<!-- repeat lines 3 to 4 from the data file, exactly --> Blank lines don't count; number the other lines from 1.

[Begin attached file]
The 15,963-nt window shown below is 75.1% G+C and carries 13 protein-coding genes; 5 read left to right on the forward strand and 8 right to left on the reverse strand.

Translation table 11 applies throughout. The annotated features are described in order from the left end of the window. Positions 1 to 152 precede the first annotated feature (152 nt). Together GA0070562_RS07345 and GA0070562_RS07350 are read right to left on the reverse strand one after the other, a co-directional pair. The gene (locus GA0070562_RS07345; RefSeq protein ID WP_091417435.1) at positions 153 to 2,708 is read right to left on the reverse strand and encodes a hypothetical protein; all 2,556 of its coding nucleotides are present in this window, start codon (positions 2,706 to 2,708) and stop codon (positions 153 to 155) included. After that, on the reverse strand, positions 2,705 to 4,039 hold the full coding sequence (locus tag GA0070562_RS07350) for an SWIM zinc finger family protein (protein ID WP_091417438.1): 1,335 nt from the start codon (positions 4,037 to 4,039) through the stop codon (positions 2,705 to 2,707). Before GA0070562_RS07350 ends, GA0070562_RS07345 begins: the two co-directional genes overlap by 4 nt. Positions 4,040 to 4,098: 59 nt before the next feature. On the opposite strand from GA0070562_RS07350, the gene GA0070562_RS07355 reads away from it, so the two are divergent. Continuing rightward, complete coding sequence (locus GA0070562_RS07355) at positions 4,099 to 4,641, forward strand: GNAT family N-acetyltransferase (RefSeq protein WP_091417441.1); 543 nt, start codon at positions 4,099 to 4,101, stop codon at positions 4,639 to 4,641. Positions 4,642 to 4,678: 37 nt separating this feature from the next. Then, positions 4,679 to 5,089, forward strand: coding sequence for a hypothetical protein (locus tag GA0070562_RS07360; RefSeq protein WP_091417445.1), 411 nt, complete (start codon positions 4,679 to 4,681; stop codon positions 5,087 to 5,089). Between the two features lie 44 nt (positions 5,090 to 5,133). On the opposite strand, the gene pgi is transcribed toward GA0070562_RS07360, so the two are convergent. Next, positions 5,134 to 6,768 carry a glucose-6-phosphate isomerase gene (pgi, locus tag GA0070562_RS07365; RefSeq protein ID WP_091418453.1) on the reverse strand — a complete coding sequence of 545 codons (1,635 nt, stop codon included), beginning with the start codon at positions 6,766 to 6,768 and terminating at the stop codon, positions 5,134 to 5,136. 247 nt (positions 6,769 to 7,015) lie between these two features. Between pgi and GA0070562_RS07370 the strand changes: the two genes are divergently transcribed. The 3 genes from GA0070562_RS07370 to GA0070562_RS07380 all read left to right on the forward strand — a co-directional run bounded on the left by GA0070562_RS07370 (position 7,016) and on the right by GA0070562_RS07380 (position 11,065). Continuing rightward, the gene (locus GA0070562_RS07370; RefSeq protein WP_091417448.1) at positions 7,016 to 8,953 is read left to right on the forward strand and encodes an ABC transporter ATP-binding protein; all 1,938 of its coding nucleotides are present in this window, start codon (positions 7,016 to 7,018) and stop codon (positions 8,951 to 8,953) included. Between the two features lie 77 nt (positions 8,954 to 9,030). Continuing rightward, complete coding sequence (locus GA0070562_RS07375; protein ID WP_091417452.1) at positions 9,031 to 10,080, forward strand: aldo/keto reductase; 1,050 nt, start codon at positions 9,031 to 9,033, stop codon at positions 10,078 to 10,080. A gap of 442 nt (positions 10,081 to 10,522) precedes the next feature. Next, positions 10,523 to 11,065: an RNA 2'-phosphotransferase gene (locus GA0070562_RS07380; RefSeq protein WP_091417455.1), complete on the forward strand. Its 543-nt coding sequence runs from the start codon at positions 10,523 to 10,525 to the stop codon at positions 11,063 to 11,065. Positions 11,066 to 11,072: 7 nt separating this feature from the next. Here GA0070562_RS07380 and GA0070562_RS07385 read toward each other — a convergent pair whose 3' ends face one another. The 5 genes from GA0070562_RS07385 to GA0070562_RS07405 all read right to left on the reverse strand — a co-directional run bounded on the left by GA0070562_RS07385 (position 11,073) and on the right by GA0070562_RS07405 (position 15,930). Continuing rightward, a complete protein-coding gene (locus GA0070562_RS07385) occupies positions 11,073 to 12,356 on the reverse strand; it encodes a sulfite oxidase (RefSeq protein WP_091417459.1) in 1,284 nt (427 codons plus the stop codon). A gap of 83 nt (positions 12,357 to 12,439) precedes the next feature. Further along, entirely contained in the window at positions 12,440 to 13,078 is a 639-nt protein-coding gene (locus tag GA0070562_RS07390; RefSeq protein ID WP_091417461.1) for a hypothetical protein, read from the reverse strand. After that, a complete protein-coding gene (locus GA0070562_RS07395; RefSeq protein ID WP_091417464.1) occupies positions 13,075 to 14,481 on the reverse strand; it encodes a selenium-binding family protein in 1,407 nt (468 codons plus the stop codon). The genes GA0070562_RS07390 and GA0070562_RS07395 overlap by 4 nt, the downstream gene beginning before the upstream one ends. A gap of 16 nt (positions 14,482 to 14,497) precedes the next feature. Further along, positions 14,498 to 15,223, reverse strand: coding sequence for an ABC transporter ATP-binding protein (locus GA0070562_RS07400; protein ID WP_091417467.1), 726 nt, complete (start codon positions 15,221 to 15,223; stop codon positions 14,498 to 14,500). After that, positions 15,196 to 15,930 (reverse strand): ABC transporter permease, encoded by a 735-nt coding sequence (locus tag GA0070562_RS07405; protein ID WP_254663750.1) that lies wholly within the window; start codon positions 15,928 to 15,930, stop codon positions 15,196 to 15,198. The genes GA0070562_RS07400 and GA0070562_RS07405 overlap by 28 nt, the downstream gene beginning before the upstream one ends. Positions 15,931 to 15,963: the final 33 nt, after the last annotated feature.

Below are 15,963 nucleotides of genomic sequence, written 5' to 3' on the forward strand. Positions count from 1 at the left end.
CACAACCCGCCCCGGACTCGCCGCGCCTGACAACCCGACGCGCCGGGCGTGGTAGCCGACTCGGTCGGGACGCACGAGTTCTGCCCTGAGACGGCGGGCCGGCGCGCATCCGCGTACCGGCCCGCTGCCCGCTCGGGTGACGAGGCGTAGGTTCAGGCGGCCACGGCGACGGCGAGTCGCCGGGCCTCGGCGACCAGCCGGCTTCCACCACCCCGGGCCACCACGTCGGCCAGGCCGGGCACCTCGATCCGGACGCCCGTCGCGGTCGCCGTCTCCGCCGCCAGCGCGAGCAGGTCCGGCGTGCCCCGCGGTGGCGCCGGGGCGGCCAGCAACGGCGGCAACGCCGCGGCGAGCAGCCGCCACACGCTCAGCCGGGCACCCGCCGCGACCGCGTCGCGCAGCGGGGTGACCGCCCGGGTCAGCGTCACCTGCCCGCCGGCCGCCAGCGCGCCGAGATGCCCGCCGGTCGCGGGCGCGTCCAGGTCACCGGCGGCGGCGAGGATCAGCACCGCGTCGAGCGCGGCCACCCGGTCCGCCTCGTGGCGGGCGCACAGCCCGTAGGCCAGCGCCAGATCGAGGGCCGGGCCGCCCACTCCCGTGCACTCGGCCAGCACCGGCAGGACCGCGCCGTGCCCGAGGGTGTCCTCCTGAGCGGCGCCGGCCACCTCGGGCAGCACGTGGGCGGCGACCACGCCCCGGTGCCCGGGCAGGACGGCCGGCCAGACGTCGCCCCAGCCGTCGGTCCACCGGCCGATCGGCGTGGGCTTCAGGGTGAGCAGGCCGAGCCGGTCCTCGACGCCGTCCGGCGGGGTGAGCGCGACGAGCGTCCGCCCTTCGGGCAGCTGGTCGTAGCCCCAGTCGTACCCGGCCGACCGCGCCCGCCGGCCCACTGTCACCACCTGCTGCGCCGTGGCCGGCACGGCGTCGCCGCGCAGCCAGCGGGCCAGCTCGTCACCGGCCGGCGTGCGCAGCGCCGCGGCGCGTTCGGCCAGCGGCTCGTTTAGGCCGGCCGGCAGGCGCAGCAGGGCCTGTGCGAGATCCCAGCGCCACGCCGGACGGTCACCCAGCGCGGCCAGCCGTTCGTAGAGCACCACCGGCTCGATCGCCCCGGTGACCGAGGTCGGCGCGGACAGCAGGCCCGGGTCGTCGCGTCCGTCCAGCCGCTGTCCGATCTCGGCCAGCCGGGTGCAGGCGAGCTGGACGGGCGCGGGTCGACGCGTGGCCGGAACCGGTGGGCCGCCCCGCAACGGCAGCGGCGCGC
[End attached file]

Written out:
Below are 15,963 nucleotides of genomic sequence, written 5' to 3' on the forward strand. Positions count from 1 at the left end.
CACAACCCGCCCCGGACTCGCCGCGCCTGACAACCCGACGCGCCGGGCGTGGTAGCCGACTCGGTCGGGACGCACGAGTTCTGCCCTGAGACGGCGGGCCGGCGCGCATCCGCGTACCGGCCCGCTGCCCGCTCGGGTGACGAGGCGTAGGTTCAGGCGGCCACGGCGACGGCGAGTCGCCGGGCCTCGGCGACCAGCCGGCTTCCACCACCCCGGGCCACCACGTCGGCCAGGCCGGGCACCTCGATCCGGACGCCCGTCGCGGTCGCCGTCTCCGCCGCCAGCGCGAGCAGGTCCGGCGTGCCCCGCGGTGGCGCCGGGGCGGCCAGCAACGGCGGCAACGCCGCGGCGAGCAGCCGCCACACGCTCAGCCGGGCACCCGCCGCGACCGCGTCGCGCAGCGGGGTGACCGCCCGGGTCAGCGTCACCTGCCCGCCGGCCGCCAGCGCGCCGAGATGCCCGCCGGTCGCGGGCGCGTCCAGGTCACCGGCGGCGGCGAGGATCAGCACCGCGTCGAGCGCGGCCACCCGGTCCGCCTCGTGGCGGGCGCACAGCCCGTAGGCCAGCGCCAGATCGAGGGCCGGGCCGCCCACTCCCGTGCACTCGGCCAGCACCGGCAGGACCGCGCCGTGCCCGAGGGTGTCCTCCTGAGCGGCGCCGGCCACCTCGGGCAGCACGTGGGCGGCGACCACGCCCCGGTGCCCGGGCAGGACGGCCGGCCAGACGTCGCCCCAGCCGTCGGTCCACCGGCCGATCGGCGTGGGCTTCAGGGTGAGCAGGCCGAGCCGGTCCTCGACGCCGTCCGGCGGGGTGAGCGCGACGAGCGTCCGCCCTTCGGGCAGCTGGTCGTAGCCCCAGTCGTACCCGGCCGACCGCGCCCGCCGGCCCACTGTCACCACCTGCTGCGCCGTGGCCGGCACGGCGTCGCCGCGCAGCCAGCGGGCCAGCTCGTCACCGGCCGGCGTGCGCAGCGCCGCGGCGCGTTCGGCCAGCGGCTCGTTTAGGCCGGCCGGCAGGCGCAGCAGGGCCTGTGCGAGATCCCAGCGCCACGCCGGACGGTCACCCAGCGCGGCCAGCCGTTCGTAGAGCACCACCGGCTCGATCGCCCCGGTGACCGAGGTCGGCGCGGACAGCAGGCCCGGGTCGTCGCGTCCGTCCAGCCGCTGTCCGATCTCGGCCAGCCGGGTGCAGGCGAGCTGGACGGGCGCGGGTCGACGCGTGGCCGGAACCGGTGGGCCGCCCCGCAACGGCAGCGGCGCGC